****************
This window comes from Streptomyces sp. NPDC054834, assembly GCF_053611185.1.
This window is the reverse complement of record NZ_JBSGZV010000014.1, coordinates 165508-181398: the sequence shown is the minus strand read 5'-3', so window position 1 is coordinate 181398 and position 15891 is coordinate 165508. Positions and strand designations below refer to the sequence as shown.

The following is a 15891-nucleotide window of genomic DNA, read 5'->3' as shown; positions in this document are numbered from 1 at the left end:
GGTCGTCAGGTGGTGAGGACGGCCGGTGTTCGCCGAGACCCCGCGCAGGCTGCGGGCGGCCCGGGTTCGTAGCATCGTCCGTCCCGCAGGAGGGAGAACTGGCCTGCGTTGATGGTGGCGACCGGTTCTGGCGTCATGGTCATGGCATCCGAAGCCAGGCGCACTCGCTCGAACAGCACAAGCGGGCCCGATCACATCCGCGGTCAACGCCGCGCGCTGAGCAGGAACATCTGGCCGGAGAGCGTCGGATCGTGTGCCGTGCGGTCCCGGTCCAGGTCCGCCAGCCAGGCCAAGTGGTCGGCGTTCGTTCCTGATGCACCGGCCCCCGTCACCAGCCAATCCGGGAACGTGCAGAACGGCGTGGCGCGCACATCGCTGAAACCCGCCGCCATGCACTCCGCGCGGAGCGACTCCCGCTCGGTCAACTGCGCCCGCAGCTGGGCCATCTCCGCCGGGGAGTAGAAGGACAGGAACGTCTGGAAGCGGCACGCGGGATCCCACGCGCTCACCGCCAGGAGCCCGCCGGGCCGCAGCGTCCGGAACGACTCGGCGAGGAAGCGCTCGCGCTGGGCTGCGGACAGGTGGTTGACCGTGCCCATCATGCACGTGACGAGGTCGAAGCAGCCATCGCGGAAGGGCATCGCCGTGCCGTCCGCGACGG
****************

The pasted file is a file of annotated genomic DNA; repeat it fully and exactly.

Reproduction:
This window comes from Streptomyces sp. NPDC054834, assembly GCF_053611185.1.
This window is the reverse complement of record NZ_JBSGZV010000014.1, coordinates 165508-181398: the sequence shown is the minus strand read 5'-3', so window position 1 is coordinate 181398 and position 15891 is coordinate 165508. Positions and strand designations below refer to the sequence as shown.

The following is a 15891-nucleotide window of genomic DNA, read 5'->3' as shown; positions in this document are numbered from 1 at the left end:
GGTCGTCAGGTGGTGAGGACGGCCGGTGTTCGCCGAGACCCCGCGCAGGCTGCGGGCGGCCCGGGTTCGTAGCATCGTCCGTCCCGCAGGAGGGAGAACTGGCCTGCGTTGATGGTGGCGACCGGTTCTGGCGTCATGGTCATGGCATCCGAAGCCAGGCGCACTCGCTCGAACAGCACAAGCGGGCCCGATCACATCCGCGGTCAACGCCGCGCGCTGAGCAGGAACATCTGGCCGGAGAGCGTCGGATCGTGTGCCGTGCGGTCCCGGTCCAGGTCCGCCAGCCAGGCCAAGTGGTCGGCGTTCGTTCCTGATGCACCGGCCCCCGTCACCAGCCAATCCGGGAACGTGCAGAACGGCGTGGCGCGCACATCGCTGAAACCCGCCGCCATGCACTCCGCGCGGAGCGACTCCCGCTCGGTCAACTGCGCCCGCAGCTGGGCCATCTCCGCCGGGGAGTAGAAGGACAGGAACGTCTGGAAGCGGCACGCGGGATCCCACGCGCTCACCGCCAGGAGCCCGCCGGGCCGCAGCGTCCGGAACGACTCGGCGAGGAAGCGCTCGCGCTGGGCTGCGGACAGGTGGTTGACCGTGCCCATCATGCACGTGACGAGGTCGAAGCAGCCATCGCGGAAGGGCATCGCCGTGCCGTCCGCGACGG